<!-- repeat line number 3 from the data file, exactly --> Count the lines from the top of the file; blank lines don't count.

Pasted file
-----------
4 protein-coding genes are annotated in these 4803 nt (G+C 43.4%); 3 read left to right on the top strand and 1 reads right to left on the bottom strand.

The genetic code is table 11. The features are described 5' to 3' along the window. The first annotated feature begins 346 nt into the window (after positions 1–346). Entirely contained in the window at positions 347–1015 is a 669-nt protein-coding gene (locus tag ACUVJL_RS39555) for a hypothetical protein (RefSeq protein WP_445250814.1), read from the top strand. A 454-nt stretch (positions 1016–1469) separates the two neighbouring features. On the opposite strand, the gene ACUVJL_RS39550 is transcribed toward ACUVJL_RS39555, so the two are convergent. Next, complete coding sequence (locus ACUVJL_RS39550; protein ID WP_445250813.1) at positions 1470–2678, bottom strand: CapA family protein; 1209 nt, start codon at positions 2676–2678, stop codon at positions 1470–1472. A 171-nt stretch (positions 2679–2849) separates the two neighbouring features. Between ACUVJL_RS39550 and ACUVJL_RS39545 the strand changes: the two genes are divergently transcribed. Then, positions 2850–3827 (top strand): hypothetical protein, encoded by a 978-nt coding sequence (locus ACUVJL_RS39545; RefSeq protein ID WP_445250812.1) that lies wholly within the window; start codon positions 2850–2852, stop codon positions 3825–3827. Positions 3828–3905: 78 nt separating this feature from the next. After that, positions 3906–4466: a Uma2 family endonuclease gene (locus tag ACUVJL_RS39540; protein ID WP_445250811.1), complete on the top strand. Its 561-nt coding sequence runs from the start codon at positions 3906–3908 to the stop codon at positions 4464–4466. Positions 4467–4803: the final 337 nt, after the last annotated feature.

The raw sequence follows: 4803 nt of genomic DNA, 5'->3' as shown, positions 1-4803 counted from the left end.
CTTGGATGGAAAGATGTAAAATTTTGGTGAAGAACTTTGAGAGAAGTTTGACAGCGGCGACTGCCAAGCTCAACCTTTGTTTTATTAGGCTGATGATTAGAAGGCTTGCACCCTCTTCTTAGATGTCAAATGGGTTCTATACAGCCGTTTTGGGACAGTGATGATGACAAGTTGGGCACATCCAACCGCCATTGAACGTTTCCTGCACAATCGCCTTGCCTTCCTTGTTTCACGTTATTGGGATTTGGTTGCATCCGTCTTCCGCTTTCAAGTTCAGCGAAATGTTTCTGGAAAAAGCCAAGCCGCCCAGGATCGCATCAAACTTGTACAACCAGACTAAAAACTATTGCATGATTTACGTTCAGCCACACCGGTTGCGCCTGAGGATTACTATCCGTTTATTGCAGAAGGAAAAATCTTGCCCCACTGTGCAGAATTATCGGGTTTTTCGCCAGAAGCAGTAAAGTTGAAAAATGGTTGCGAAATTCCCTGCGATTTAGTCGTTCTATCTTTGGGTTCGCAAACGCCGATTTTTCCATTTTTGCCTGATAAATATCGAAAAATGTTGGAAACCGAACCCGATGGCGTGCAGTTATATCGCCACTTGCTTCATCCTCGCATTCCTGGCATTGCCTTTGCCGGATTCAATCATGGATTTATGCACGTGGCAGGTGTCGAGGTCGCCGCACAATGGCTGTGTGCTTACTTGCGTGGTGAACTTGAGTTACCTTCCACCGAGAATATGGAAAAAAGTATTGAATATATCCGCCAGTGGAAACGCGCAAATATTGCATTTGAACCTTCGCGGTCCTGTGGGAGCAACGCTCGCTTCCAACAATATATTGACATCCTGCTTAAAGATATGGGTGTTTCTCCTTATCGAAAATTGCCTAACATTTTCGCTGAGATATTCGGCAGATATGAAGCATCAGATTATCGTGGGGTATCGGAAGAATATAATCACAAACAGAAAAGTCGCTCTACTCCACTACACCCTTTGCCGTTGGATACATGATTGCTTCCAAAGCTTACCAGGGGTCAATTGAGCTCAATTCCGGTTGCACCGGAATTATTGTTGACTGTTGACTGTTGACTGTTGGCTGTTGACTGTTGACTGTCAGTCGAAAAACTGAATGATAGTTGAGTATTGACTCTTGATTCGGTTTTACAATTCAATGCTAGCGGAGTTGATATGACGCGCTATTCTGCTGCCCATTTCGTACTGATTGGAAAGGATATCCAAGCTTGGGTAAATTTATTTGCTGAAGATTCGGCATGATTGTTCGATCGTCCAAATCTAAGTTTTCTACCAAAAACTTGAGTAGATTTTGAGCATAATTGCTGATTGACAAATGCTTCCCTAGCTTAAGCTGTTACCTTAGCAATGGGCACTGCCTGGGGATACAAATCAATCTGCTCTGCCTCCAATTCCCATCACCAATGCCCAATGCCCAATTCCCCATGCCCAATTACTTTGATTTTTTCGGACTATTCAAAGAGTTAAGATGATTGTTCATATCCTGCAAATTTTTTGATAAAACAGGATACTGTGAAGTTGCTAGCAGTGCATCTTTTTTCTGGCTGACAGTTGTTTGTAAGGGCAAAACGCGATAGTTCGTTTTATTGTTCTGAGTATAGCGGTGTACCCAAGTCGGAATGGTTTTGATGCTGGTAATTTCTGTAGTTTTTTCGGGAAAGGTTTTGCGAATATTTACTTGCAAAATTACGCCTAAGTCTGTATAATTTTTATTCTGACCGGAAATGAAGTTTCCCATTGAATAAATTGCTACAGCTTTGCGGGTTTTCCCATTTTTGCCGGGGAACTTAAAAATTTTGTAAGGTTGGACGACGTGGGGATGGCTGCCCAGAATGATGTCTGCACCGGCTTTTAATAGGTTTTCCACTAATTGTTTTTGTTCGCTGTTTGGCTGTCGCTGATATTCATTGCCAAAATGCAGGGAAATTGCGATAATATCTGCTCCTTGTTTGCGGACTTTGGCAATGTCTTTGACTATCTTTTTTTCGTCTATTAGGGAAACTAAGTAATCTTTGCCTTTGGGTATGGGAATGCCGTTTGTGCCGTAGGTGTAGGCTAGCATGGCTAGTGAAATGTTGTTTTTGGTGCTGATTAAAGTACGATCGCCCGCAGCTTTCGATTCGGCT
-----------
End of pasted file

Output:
The raw sequence follows: 4803 nt of genomic DNA, 5'->3' as shown, positions 1-4803 counted from the left end.